Counsel for the appellant placed strong reliance on rule 3.14 of the Punjab Civil Services Rules (Vol. I) Part I and also on the decision in T.C. Sharma case. He urged that the appellant was no doubt holding a substantive post in the Excise Department, but he had not acquired a lien against that post, since he was not confirmed in that post. It was claimed that the lien in the parent department ought to have been suspended so that it could ensure to his benefit as and when he wanted to return back to his parent department. The contention, in other words, proceeded on the premise that the lien against original post in the Police Department could not vanish even though the appellant was holding a substantive post in the Excise Department.

We do not think that the contention urged for the appellant as to Rule 3.14 could be accepted. Rule 3.14 provides that a competent authority shall suspend the lien of a Government servent when he is appointed in a substantive capacity to a permanent post outside the cadre on which he is borne. It seems to us that this rule cannot be operated to the prejudice of a Government servant who on his own has acquired legal right to an ex cadre post. Indeed, the rule is for the benefit of a Government servant who intends to return back to his parent department. That was also the view expressed in T.C. Sharma case. But then, the appellant never wanted to return back to his parent department. He was stoutly opposing repatriation and asserting his right to remain in the ex cadre post. He has thus denied himself of the benefit or' that rule.

684 The other contention urged for the appellant that he was not confirmed in the Excise Department and unless confirmed, he acquired no lien cannot also be accepted. Lien is not a word of art. It just connotes the right of a civil servant to hold the post substantively to which he is appointed.

Generally when a person with a lien against a post is appointed substantively to another post, he acquires a lien against the latter post. Then the lien against his previous post automatically disappears. The principle being that no Government servant can have simultaneously two liens against two posts in two different cadres. It is a well accepted principle of service jurisprudence.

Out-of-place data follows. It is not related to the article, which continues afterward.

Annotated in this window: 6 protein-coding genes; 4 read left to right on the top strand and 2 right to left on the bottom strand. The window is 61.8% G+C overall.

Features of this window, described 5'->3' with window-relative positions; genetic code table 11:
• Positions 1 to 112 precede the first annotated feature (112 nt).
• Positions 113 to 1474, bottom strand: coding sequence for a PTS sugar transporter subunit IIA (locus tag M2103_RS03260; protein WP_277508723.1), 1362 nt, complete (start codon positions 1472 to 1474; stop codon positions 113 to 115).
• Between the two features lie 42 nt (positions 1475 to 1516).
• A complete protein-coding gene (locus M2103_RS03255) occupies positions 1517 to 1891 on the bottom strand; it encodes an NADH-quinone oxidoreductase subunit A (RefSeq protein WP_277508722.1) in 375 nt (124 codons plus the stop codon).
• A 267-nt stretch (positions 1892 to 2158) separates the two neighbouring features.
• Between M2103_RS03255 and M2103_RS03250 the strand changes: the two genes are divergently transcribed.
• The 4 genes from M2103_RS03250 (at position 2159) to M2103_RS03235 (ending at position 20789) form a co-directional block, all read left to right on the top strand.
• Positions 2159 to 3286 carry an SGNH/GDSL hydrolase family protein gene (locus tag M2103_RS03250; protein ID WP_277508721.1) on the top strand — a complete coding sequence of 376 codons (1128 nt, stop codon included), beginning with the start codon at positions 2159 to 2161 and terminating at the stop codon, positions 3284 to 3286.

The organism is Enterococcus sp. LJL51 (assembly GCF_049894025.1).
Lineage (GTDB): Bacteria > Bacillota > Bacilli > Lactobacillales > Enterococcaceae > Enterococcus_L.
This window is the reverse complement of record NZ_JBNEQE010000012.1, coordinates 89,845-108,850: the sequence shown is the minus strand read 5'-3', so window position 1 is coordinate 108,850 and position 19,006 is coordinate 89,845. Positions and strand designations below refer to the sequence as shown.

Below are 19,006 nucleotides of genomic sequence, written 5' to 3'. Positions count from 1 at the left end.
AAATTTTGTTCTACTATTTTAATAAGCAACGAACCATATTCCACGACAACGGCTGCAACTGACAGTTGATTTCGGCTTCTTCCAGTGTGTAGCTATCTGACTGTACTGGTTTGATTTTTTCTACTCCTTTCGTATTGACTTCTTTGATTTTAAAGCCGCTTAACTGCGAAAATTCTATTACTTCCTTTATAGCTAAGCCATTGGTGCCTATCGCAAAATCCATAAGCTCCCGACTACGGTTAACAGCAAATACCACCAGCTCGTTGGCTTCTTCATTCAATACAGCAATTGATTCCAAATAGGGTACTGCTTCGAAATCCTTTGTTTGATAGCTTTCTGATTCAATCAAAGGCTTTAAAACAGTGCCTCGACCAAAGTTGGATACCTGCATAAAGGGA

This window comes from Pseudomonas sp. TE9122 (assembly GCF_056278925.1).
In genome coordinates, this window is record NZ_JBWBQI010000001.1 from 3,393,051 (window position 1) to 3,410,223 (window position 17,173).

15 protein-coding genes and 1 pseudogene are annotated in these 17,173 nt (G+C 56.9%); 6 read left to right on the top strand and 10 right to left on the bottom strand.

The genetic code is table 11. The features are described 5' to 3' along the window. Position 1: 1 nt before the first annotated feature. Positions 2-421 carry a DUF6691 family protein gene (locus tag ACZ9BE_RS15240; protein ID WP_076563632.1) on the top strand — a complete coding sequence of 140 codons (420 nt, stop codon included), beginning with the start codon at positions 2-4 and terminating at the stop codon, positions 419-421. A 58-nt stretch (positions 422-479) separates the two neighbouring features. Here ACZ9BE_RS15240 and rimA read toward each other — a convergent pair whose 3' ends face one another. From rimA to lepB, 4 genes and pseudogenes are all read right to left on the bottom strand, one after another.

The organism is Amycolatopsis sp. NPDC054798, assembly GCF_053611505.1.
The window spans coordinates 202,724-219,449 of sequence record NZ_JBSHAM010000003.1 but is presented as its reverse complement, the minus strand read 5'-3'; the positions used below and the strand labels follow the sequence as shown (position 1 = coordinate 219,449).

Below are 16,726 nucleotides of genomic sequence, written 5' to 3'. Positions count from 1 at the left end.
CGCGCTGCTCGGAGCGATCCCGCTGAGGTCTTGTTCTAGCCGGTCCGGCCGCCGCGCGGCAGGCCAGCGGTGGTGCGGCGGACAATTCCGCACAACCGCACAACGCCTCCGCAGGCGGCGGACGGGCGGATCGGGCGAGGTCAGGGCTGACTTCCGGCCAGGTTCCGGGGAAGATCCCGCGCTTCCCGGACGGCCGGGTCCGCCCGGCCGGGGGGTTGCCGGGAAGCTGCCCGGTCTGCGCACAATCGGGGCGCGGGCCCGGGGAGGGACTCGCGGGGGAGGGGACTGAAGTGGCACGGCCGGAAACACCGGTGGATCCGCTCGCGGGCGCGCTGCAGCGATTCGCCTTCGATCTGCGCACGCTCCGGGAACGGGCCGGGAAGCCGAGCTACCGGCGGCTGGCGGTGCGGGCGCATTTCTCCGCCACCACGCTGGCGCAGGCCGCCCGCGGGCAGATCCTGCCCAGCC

In the instant case, the civil court has already ruled that the appellant had a right to continue in his substantive appointment as Excise Sub-Inspector. He secured that declaration when the Excise Department repatriated him to his parent department. After obtaining that decree from a court of competent jurisdiction, he could not turn round and say that he still retained lien against his post in the parent department. The lien in his parent department must be held to have been cancelled consequent on the decree of the Civil Court. Therefore, the Excise Commissioner seems to be the only competent authority to pass the order compulsorily retiring him from service.

The appeal, therefore, fails and is dismissed in the circumstances of the case, we make no order as to costs.

Before parting with the case, we may however add a word more. It was stated that in view of pendency of the proceedings in this Court and in the High Court, the pension due to the appellant has not been finalised. We, therefore, direct the respondent to determine the pensionary benefits of the appellant and pay the same to his legal heirs within three months, if not already paid.

G.N. Appeal dismissed.